32.47
16.43
4.25
30.59
19.89
13.07
P4:120 cm single row with sugarcane planter
26.05
32.18
14.99
4.01
29.36
18.44
11.10
SEm  +
0.10
0.11
0.07
0.08
0.07
0.09
0.11
CD 5%
NS
NS
NS
NS
NS
NS
NS
General Mean
26.12
31.79
15.57
4.10
29.83
19.17
11.17

 

 

Effect of intercrop

Intercropping of sugarcane with groundnut had remarkable influence on survival percentage, plant height and number of leaves plant-1 of sugarcane and remarkably less survival percentage (72.39%), plant height (304.85 cm) and number of leaves plant-1 (7.57) were reported when sugarcane was intercropped with  groundnut (I1) compared to sole sugarcane (I2). Numbers of tillers per clump, mean girth of cane, number of internodes per plant, length of internodes, millable cane height as well as number of millable canes ha-1 were not influenced significantly due to intercrops.

The dry matter accumulation per plant in sugarcane at harvest (554.58 g) was significantly more in sole planted sugarcane than groundnut intercropped cane. The differences in weight of individual cane (1.36 kg cane-1), mean cane yield (112.15 t ha-1) and CCS (16.09 t ha-1) were differed significantly due to intercrops and it was found maximum with sole sugarcane than groundnut intercropped cane. The cane yield decreased by 4.89 per cent with intercropping of groundnut compared with sole sugarcane. Contrary to this, significantly higher cane equivalent yield (131.61tha-1) was recorded by groundnut intercropped sugarcane than sugarcane alone (116.59 t ha-1) and it was 12.88 per cent higher than sole planting of sugarcane. This might be owing to additional yield obtained from groundnut and attractive price of their pods in market. These results corroborated the findings of Kumar et.al, (2006).

Interaction effect

The combined effect (Table-4) of planting patterns and intercrop clearly indicates that significantly maximum sugarcane equivalent yield (152.96 t ha-1) and higher net monetary returns ( ` 120628 ha-1) were obtained from paired row planting at 90-180 x 30cm (P2) accommodating two rows of groundnut in skip row as an intercrop (I1) over rest of the combinations. The sugarcane + groundnut intercropping recorded 13.42 per cent higher CEY over sole sugarcane in paired row planting.

Table 4 Interaction effects of planting patterns and intercrop on cane equivalent yield

Treatment cane equivalent yield (t ha-1)

 

Sugarcane + groundnut Sole sugarcane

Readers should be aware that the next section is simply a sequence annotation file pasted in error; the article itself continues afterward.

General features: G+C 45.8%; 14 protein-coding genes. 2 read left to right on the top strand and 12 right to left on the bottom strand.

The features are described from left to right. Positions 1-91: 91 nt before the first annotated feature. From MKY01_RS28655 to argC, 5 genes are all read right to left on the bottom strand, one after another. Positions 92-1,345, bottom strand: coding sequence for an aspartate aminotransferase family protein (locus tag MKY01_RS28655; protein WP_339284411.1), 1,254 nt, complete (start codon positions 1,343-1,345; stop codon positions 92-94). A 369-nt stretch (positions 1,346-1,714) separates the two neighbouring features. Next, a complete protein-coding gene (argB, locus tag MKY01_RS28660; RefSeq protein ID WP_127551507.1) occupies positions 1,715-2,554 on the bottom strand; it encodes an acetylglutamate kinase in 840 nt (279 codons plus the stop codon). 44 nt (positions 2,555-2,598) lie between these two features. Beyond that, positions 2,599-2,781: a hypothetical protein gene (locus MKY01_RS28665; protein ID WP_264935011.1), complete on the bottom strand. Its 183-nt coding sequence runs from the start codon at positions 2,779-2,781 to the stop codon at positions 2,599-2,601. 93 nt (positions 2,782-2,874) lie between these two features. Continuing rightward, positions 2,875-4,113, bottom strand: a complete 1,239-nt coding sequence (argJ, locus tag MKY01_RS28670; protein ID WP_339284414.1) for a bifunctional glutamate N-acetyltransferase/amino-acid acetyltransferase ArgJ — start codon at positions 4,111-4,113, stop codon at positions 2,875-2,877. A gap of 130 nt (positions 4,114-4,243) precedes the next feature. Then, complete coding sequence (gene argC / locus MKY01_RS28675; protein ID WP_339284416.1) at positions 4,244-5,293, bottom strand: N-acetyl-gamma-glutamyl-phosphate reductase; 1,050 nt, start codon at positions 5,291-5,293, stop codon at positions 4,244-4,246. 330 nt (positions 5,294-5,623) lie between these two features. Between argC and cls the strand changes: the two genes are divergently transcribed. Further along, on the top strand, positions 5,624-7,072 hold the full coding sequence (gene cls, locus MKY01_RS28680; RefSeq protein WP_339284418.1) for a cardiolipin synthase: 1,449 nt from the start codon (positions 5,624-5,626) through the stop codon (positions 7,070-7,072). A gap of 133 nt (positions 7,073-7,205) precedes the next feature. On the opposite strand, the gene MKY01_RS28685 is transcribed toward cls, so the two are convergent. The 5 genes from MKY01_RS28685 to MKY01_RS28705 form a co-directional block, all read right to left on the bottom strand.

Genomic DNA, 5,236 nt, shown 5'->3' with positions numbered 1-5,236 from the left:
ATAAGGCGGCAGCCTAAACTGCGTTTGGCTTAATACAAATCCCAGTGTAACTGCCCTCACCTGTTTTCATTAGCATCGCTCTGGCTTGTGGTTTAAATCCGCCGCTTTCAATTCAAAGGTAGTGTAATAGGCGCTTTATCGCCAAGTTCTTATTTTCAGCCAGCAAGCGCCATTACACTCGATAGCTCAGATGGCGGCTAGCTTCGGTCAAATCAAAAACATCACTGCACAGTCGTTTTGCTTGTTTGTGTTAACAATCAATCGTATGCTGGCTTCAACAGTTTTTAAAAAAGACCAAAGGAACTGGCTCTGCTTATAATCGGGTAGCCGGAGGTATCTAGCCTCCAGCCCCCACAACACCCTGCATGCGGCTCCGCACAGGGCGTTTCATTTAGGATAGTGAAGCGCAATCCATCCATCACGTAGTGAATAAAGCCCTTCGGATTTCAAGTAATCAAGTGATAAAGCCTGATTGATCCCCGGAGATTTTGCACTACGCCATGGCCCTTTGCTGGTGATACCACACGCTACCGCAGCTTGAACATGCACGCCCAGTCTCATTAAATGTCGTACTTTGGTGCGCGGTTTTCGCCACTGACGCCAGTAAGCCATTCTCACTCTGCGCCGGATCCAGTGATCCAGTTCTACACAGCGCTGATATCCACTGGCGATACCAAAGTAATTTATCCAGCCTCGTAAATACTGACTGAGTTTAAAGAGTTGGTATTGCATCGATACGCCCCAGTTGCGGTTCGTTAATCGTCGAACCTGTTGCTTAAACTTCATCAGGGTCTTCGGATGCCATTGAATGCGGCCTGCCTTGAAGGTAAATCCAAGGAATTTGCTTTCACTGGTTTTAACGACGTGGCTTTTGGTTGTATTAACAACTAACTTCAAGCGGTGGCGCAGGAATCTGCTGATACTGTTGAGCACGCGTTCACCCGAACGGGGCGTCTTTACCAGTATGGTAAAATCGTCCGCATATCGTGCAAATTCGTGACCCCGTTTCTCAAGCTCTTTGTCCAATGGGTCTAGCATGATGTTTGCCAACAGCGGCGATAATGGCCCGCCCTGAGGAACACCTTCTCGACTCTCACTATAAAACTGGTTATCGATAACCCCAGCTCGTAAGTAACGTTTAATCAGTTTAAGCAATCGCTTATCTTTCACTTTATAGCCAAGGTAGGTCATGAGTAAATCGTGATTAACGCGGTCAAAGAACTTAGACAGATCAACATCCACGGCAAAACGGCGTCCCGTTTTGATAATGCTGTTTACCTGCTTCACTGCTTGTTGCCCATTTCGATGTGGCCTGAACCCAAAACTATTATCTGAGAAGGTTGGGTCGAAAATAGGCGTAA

Planting patterns
P1 : 90 x 30 cm single row 123.04 114.77
P2 :90-180 x 30 cm paired row 152.96 134.86
P3 :180 x 30 cm single row 115.50 96.58
P4 :120 cm single row with sugarcane planter 134.94 120.15
SEm  + 1.99
CD at 5 % 8.95

 

 

Table 5 Economics of sugarcane as influenced by various treatments 

Treatments Gross Monitory returns

(` ha-1)

Cost of cultivation

(` ha-1)

Net realization

(` ha-1)

B:C
Planting patterns
P1 : 90 x 30 cm single row 136742 56019 80723 2.44
P2 :90-180 x 30 cm paired row 165496 53372 112125 3.10
P3 :180 x 30 cm single row 121946 51701 70245 2.35
P4:120 cm single row with sugarcane planter 146679 52536 94143 2.79
SEm  + 2521 132 2497 0.05
CD at 5 % 8726 457 8641 0.16
Intercrops
I1 :Sugarcane + Groundnut 151354 55262 96092 2.74
I2 :Sole Sugarcane 134078 51552 82526 2.60
SEm  + 1146 80 1136 0.02
CD at 5 % 3738 261 3705 0.07
Interaction
SEm  + 2292 160 2272 0.04
CD at 5 % NS NS NS NS
Mean 142716 53407 89309 2.67

 

Table 6 Interaction effect between planting patterns and intercrop on net realization (` ha-1)

Treatment Intercrop
Sugarcane + groundnut Sole sugarcane
Planting patterns    
P1 : 90 x 30 cm single row 83576 77871
P2 :90-180 x 30 cm paired row 120628 103622
P3 :180 x 30 cm single row 79220 61271
P4 :120 cm single row with sugarcane planter 100945 87341
SEm  + 2272
CD at 5 % 10223

 

ECONOMICS

The operational cost required for planting of sugarcane at 90 x 30 cm  single row planting  and 90-180 x 30 cm pared row planting were  ` 56019 and  ` 53372  ha-1, respectively. The gross monetary returns (`165496 ha-1), net monetary returns (` 112125    ha-1) and B:C ratio (3.1) were significantly higher at paired planting of 90-180 x 30 cm spacing (P2) than rest of the treatments. The planting of cane at 90-180 x 30 cm recorded  21.02 per cent higher monetary returns over 90 x 30 cm, 35.71   per cent over 180 x  30 cm and 12.83 per cent over 120 cm with sugarcane planter.

The sugarcane planted with groundnut registered significantly higher gross monetary returns (` 151354), net monetary returns (` 96092) and B:C (2.74) ratio than sole sugarcane.

The combined effect of planting patterns and intercrop clearly indicated that sugarcane + groundnut intercropping in paired row planting recorded 16.41 per cent higher than sole sugarcane in paired row planting.

 

CONCLUSIONS

In light of the above discussion it can be concluded that intercropping of two rows of groundnut in paired row planting of sugarcane at 90-180 x 30 cm spacing was proved to be the most productive system. Considering the net monetary returns in paired row planting of sugarcane at 90-180 x 30 cm associated with groundnut in 2:2 ratio was found to be most remunerative.